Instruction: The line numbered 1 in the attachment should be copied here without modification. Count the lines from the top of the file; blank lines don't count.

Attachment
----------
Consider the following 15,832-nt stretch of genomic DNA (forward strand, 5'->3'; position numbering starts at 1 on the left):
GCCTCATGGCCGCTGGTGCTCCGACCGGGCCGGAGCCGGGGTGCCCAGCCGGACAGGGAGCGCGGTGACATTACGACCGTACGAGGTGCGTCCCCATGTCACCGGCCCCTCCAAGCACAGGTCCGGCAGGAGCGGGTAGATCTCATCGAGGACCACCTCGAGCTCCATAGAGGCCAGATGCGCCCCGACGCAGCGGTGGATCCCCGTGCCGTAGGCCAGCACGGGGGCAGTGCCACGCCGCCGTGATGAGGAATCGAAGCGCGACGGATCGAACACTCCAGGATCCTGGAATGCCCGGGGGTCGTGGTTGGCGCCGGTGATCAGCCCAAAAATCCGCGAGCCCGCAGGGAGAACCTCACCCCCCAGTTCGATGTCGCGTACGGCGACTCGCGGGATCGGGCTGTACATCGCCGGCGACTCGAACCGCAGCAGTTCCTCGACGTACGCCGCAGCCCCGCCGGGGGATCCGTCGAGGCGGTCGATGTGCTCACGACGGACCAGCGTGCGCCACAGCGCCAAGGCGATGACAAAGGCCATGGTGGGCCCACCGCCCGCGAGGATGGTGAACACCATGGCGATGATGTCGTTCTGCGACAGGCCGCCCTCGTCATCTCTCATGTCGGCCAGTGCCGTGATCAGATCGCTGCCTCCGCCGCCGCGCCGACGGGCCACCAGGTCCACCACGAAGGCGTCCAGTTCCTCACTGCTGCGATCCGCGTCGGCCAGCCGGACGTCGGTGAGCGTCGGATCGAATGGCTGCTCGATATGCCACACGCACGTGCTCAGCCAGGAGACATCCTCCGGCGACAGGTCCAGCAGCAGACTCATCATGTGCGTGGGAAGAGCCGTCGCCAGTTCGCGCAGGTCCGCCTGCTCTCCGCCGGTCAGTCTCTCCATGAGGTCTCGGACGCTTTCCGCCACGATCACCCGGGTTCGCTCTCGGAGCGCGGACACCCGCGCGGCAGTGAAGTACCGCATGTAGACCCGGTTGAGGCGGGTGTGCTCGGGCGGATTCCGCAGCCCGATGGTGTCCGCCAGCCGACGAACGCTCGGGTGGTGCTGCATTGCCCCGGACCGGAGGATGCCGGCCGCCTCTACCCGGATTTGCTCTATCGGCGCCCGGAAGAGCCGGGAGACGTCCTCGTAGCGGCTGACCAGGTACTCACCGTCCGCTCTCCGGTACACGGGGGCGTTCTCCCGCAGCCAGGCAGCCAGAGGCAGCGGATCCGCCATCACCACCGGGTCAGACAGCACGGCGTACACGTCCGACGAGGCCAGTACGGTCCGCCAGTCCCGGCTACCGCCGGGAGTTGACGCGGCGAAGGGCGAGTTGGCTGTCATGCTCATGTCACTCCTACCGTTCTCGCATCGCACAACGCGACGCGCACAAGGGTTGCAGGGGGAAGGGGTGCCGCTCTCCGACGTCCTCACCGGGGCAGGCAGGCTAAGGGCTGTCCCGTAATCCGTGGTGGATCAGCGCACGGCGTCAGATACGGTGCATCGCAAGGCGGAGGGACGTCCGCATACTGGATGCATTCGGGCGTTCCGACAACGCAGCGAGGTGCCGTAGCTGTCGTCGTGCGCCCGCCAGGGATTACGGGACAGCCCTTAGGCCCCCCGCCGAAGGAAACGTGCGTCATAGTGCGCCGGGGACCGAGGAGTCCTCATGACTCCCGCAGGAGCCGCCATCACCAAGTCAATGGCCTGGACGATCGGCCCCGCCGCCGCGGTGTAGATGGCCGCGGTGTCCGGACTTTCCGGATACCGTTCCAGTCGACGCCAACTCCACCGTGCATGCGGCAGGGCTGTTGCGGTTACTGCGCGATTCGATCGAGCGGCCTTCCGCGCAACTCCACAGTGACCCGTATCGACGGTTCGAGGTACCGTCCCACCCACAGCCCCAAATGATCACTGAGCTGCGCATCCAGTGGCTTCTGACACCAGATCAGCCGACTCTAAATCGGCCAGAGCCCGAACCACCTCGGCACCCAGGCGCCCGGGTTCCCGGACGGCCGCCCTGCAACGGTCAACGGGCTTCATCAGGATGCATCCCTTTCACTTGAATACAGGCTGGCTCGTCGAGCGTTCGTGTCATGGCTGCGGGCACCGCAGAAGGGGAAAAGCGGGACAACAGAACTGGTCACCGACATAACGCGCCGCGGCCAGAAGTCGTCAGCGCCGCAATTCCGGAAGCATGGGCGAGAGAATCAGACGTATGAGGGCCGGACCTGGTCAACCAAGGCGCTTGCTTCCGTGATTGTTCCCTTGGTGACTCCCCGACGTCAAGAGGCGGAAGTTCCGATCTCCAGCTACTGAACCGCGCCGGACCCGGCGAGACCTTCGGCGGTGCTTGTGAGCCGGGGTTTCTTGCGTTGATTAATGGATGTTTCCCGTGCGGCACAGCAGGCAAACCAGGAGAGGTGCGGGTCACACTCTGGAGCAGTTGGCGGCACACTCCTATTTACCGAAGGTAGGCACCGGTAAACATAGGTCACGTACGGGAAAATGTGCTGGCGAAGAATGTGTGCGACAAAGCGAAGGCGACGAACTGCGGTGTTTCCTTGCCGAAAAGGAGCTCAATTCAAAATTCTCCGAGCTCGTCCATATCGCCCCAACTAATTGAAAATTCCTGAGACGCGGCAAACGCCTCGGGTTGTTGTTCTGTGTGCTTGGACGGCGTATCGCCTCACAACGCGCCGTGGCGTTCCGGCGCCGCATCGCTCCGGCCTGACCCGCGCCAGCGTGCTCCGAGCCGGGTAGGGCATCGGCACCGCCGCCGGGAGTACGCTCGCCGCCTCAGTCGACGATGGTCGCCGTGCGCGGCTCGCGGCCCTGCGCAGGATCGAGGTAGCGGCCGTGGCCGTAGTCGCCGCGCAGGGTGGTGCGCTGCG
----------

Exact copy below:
Consider the following 15,832-nt stretch of genomic DNA (forward strand, 5'->3'; position numbering starts at 1 on the left):